Envoy: SKorea’s Park open to dialogue with NKorea
SEOUL, South Korea – South Korea’s new president will not tolerate North Korean provocations but will continue to push for dialogue with Pyongyang, a special envoy to President-elect Park Geun-hye said just hours after the North’s top governing body declared it would continue atomic tests and rocket launches.
Park envoy Rhee In-je told The Associated Press and selected news outlets in Davos, Switzerland, that Park is strongly urging North Korea to refrain from conducting a nuclear test that could only worsen the tensions on the Korean Peninsula in the wake of a provocative long-range rocket launch in December.
“President-elect Park makes it clear that North Korea’s nuclear ambitions and further provocations against the South will not be tolerated,” Rhee said on the sidelines of the World Economic Forum on Thursday. “In particular, she strongly urges North Korea to refrain from further worsening the situation by conducting a third nuclear test.”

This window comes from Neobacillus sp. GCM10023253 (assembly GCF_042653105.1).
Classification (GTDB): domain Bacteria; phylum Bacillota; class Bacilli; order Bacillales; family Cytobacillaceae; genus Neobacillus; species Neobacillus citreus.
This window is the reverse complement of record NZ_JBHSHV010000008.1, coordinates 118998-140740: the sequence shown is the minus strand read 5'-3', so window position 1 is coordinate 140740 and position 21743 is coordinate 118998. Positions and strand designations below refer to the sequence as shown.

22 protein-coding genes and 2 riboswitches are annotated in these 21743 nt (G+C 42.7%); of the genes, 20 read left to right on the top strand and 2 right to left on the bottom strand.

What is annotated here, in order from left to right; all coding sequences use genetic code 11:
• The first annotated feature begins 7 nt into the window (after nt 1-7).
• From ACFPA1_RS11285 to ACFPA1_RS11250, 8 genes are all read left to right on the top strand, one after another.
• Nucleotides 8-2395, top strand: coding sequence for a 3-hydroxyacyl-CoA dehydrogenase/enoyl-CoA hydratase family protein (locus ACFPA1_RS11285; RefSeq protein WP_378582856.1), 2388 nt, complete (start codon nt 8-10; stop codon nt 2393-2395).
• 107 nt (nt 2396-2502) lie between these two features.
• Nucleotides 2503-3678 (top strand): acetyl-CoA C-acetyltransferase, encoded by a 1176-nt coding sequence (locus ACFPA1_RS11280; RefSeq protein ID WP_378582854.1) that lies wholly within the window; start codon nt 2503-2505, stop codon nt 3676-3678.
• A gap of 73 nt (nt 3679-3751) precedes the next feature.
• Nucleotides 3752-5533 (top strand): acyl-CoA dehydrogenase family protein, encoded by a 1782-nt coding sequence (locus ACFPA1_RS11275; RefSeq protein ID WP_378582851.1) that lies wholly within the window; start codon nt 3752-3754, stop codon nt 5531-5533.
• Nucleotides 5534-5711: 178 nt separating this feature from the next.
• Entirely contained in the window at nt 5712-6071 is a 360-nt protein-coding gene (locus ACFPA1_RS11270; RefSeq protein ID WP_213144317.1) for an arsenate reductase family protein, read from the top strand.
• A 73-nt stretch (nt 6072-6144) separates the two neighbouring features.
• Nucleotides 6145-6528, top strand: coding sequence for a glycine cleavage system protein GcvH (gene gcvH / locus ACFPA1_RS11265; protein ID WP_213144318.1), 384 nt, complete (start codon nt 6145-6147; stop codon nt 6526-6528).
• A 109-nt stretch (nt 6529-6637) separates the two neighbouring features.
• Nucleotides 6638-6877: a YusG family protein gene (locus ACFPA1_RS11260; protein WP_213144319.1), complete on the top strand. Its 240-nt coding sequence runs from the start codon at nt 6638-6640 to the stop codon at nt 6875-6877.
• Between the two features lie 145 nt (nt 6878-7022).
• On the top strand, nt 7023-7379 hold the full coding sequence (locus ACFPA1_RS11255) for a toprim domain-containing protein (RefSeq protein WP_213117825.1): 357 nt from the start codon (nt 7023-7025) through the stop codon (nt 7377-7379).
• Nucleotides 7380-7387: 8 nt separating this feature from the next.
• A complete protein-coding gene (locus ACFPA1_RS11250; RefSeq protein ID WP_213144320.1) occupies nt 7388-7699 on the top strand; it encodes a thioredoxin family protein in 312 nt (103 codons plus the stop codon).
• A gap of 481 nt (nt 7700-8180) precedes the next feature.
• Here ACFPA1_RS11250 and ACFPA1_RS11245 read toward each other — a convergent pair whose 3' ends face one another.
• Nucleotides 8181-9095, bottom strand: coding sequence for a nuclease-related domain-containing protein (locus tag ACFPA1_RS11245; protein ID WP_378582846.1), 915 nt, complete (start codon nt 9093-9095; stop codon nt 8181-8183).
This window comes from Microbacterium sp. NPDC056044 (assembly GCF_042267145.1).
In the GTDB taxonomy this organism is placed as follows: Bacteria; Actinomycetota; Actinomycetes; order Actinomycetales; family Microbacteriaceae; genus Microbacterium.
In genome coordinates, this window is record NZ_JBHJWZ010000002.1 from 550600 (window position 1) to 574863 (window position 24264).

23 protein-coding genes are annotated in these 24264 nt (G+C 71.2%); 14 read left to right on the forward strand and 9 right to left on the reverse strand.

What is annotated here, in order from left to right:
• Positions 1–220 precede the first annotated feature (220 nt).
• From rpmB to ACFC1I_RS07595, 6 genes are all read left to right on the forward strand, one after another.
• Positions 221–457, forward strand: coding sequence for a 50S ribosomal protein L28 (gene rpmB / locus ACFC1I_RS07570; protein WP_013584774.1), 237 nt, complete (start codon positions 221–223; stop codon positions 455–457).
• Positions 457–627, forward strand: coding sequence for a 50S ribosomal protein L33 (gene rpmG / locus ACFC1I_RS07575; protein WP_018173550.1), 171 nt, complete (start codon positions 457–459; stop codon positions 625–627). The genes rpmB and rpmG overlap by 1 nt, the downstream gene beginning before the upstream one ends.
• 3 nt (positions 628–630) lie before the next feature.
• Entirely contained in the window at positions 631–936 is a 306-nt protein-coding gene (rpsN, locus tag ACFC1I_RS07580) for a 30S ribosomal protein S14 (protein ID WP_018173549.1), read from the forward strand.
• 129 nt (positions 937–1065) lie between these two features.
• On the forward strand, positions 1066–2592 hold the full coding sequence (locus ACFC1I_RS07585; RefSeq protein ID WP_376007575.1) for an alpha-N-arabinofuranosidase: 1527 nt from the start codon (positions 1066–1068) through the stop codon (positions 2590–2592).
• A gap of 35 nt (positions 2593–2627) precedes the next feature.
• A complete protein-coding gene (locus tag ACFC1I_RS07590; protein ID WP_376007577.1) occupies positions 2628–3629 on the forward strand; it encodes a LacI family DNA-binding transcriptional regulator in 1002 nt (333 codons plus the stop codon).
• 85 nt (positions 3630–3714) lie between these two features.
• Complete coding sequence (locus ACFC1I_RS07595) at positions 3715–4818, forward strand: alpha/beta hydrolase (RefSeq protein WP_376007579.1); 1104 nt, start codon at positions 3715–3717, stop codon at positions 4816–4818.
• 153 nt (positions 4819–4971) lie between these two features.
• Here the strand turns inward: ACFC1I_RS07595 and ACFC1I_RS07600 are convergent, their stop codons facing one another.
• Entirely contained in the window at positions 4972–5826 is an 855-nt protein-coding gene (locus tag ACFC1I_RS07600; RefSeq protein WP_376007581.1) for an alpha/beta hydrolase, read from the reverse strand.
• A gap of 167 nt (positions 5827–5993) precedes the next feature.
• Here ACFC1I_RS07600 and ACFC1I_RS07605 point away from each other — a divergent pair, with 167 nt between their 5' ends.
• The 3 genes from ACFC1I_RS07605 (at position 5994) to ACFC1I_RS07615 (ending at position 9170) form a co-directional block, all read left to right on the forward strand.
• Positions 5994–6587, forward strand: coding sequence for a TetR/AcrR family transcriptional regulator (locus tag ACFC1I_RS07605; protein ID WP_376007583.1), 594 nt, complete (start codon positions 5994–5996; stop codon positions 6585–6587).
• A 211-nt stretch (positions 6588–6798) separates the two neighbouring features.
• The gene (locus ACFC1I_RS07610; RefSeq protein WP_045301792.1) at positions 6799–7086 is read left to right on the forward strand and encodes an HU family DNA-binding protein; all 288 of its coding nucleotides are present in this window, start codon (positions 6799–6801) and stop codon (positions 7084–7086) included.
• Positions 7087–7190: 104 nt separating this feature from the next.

But Park, who takes office next month, wants to leave the window open to constructive dialogue with Pyongyang and will continue to provide food and medical aid as part of a “trust-building” policy for the two Koreas. “It is a gradual process based on mutual trust and respect, which can begin with keeping promises,” he said.
She also advocates returning to the six-nation disarmament negotiations, Rhee said. North Korea walked away from those talks in 2009 and has said future disarmament talks are out off the table.
On Tuesday, the U.N. Security Council voted unanimously to condemn North Korea’s Dec. 12 rocket launch as a violation of bans against missile activity and expanded sanctions against the regime.
North Korea’s National Defense Commission responded Thursday by declaring that the regime will conduct its third nuclear test in defiance of U.N. punishment, and it made clear that its long-range rockets are designed to carry not only satellites but also warheads aimed at striking the United States.